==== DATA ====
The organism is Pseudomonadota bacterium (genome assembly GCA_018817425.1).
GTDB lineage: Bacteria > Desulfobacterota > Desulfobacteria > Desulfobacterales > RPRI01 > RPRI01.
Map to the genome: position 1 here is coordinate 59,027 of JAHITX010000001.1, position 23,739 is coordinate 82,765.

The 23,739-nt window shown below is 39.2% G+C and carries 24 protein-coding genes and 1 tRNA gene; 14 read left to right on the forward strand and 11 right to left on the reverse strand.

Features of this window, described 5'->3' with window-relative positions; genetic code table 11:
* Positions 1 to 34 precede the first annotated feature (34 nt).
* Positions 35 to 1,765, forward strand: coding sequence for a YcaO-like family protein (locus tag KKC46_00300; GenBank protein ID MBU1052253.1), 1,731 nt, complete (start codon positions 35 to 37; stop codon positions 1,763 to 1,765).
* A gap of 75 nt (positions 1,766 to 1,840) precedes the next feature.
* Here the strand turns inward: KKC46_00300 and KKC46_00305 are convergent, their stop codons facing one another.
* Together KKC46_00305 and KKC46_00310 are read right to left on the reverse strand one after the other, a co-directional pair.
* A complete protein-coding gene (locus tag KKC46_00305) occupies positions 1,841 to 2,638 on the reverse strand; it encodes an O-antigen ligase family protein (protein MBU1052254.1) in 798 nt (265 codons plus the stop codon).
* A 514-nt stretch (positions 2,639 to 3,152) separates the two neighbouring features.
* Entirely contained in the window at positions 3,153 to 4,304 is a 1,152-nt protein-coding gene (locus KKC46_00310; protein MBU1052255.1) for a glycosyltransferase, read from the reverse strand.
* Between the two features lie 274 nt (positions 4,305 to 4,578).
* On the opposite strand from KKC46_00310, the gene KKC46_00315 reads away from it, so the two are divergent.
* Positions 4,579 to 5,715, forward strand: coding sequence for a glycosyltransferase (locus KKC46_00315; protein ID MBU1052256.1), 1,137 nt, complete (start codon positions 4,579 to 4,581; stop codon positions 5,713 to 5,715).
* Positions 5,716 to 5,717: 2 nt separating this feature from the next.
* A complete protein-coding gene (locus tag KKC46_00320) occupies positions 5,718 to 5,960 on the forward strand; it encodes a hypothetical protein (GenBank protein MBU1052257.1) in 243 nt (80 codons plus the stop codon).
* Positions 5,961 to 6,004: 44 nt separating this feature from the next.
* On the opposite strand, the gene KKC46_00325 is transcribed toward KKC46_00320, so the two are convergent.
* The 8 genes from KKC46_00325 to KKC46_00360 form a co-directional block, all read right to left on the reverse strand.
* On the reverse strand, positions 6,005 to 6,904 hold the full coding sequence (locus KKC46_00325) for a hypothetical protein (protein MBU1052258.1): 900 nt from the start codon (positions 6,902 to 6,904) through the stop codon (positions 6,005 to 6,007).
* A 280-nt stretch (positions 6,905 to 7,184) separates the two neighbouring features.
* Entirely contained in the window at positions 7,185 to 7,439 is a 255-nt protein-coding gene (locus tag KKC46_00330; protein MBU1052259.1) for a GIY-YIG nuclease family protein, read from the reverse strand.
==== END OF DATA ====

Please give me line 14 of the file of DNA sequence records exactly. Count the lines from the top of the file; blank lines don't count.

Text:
* Between the two features lie 274 nt (positions 4,305 to 4,578).